Happy World Turtle Day! While World Turtle Day celebrates turtles that roam both the land and the sea, as well as tortoises, we at Oceana would especially like to recognize the magnificent species of sea turtles that roam throughout the world’s oceans. The seven species classified as sea turtles around the world are truly incredible: most undergo incredible long migrations – some as far as 1,400 miles –between their feeding grounds and the beaches where they nest. Some loggerhead sea turtles nest in Japan and migrate to Baja del Sur, Mexico, to forage before swimming across the Pacific Ocean again to return home! Amazingly, female sea turtles even return to the exact beach where they hatched as babies to nest and lay their eggs.
May 17th is the day to show your love for endangered sea turtles, whales, dolphins, and all sorts of marine creatures. Why? Because it’s Endangered Species Day! Today is the day to learn and share information about your favorite endangered animals and rally support around the creatures that need it most.
Following Oceana’s newly released report on the harmful impacts of illegal fishing, one of the questions that I as Oceana's Northeast representative was asked most often was, “Where is this happening?” The short answer: Illegal fishing happens everywhere, from the most distant waters near Antarctica to just off the U.S. coast.
While we’re going to file this under the “don’t try this at home” category, a promotional video for the GoPro underwater camera showing a free diver from Hawaii swimming with a great white shark is bringing immense amounts of attention to this majestic predator, and encouraging many to rethink the great white’s fearsome “Jaws” reputation.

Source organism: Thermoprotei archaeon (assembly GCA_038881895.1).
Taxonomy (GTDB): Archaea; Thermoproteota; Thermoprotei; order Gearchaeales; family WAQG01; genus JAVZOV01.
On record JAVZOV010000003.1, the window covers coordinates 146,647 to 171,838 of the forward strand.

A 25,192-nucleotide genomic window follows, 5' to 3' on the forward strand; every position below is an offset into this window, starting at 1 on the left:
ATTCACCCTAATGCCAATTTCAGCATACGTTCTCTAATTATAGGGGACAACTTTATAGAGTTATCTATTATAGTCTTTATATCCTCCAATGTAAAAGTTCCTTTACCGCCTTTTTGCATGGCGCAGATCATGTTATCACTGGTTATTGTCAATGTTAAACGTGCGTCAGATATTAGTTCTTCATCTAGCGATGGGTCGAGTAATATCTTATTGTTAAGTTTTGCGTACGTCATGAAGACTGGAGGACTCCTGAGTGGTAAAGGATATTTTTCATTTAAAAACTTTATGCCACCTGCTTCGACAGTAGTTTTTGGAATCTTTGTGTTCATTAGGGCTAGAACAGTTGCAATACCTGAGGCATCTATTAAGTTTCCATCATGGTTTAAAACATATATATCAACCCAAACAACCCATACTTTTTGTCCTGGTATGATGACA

The video, entitled “A Blonde and a Great White Shark” shows diver Ocean Ramsey (yes, you read that right) approaching a great white shark and stroking the shark’s back before gently holding its dorsal fin while it swims through clear azure waters. With more than half a million views, the video, appropriately released on Valentine’s Day, shows that the great white shark as a magnificent ocean creature to be respected, loved, and protected, rather than a deadly man-eater to be feared. Ramsey’s website, www.waterinspired.com, quotes the Senegalese environmentalist Baba Dioum: “ ‘In the end people will only protect what they love, and only love what they understand . . .’ I hope that by sharing my experiences with sharks I might inspire others to take action and help protect these amazing creatures before it's too late,” Ramsey writes.
As 2013 rapidly approaches, we wanted to take a moment to reflect on the past year at Oceana. Thanks to your support, we were able to achieve more than a dozen major victories for the oceans! You signed petitions to lawmakers and companies, submitted seafood samples and participated in rallies and events, and it made a difference. Here are five of the major victories we won in 2012 as a result:
1. Alibaba.com stops selling manta ray products
When Oceana discovered that the online international marketplace Alibaba.com was selling manta ray products, we asked for your help in stopping it. Nearly 40,000 of you responded by signing our petition, and Alibaba listened, removing manta ray leather products from the website.
2. Victories for the endangered Pacific leatherback sea turtle
2012 was a good year for endangered Pacific leatherback sea turtles. We helped establish the first permanent safe haven for leatherbacks in continental U.S. waters this year. The government designated nearly 42,000 square miles of critical habitat off the West Coast. The Pacific leatherback was also designated as California’s official state reptile following a bill sponsored and supported by Oceana with the support of thousands of California citizens and more than 30 conservation groups.